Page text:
From Frances Howland, former director of HBMC and current trustee:
“Pam and Karuna Cayton, students of Lama Yeshe and Lama Zopa Rinpoche, founded the Himalayan Buddhist Meditation Center (HBMC) in 1982 as the Himalayan Yogic Institute (HYI). At that time, Pam and Karuna were living in Kathmandu assisting with the development of Kopan Monastery. Pam’s sister Dale (and her husband Christopher) were then living in a small, charming historic house that had once been part of a Rana palace close to the Yak and Yeti hotel. It had green wooden shutters and stained glass windows and a beautiful garden with a pond in the middle. When Pam and Karuna took Lama Yeshe to see the house Lama stood in the garden and said “I’m going to call this the Himalayan Yogic Institute”, Lama then broke into laughter. HYI remained at this location until early 1985.
Lama Zopa Rinpoche’s brother Sangye Sherpa became director in 1985. The Center was then located in Baluwater in a large house that could accommodate paying guests. HYI remained there for 11 years. Many of the older students living in Kathmandu became director at some point: Frances Howland was the longest, serving as director for 10 years from 1986 to 1996. From 1997 onwards the Center was renamed and moved a number of times. The most beautiful location was a large house in Kamaladi with a beautiful garden; Uldis Balodis was the director then. Unfortunately it was during the Maoist conflict and eventually with no tourists there was not enough income to continue paying the rent even when the landlord agreed at Lama Zopa Rinpoche’s request to reduce it by half.
Over the years many great Lama’s and many Western dharma teachers have taught at the Center. It remains a place where people will hear the teachings of the Buddha for the first time.”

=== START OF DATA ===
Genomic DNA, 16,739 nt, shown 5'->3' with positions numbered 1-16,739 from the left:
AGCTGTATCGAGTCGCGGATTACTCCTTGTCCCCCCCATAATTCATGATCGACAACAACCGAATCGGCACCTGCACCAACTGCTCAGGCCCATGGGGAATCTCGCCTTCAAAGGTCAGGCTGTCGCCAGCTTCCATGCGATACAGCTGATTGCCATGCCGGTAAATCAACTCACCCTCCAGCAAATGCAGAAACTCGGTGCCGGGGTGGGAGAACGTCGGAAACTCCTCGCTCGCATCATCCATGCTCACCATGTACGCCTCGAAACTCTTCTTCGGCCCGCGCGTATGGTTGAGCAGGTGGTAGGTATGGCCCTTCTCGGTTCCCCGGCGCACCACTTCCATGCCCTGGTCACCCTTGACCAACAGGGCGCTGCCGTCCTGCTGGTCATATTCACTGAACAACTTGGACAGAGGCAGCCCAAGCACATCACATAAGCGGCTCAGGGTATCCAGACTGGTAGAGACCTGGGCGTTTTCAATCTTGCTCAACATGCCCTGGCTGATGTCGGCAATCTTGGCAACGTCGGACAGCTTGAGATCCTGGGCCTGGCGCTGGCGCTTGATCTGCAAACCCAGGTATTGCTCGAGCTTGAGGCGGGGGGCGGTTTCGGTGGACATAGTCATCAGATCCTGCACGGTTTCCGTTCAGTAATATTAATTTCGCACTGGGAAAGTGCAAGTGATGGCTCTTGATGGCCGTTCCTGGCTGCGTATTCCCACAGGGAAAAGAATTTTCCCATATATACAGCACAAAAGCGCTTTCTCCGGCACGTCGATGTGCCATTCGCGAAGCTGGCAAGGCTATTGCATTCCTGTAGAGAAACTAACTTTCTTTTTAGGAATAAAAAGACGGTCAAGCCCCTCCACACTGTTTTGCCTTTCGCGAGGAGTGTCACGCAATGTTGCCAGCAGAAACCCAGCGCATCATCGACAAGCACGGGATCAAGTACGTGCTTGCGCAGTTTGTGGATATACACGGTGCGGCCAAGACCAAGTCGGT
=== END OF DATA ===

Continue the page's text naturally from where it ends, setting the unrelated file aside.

Many years later, and several different locations later, HBMC found it’s home on the top floor of a popular guest house in Thamel. This came to a sudden halt when Nepal experienced the devastating earthquake of April 2015, which resulted in the loss of countless lives and rendered the structure we were in housed in completely uninhabitable.
Shortly after the earthquake, Nepal again suffered another blow – this time from an Indian border blockade which severely restricted the flow of life sustaining goods from India into Nepal. This resulted in huge economic loss and a significant drop in tourism. Although HBMC soon found a new location at the historic 1905 House to operate from, the economic instability of Nepal in general greatly impaired the ability of HBMC to function, and it was difficult to sustain a regular teaching program.
By the end of 2016, change was once again in the air for HBMC. We have reorganised, and our teaching program now offers regular courses with a number of experienced teachers and ordained sangha from Kopan Monastery, as well as special events with visiting teachers from abroad.
We offer weekly guided meditations, and monthly pujas on special Buddhist prayer days. We are also introducing once monthly Buddha Dharma classes in the Nepali language.
In partnership with Dharma Adventures, we organise tours to important Buddhist pilgrimage and culturally significant sites within the Kathmandu Valley. The proceeds of our profits go directly to the support of HBMC.
It is our hope and wish to expand on our program – to continually offer the Dharma as taught by the founder of our lineage, Lama Tsong Khapa, and to engage as many people as possible who are interested in developing their highest human potential – from our local and world FPMT family, resident Nepalis and expats alike, and those travelling to Nepal from abroad.
And, of course, HBMC remains a place where people will hear the teachings of the Buddha for the very first time.
© 2017 - Himalayan Buddhist Meditation Center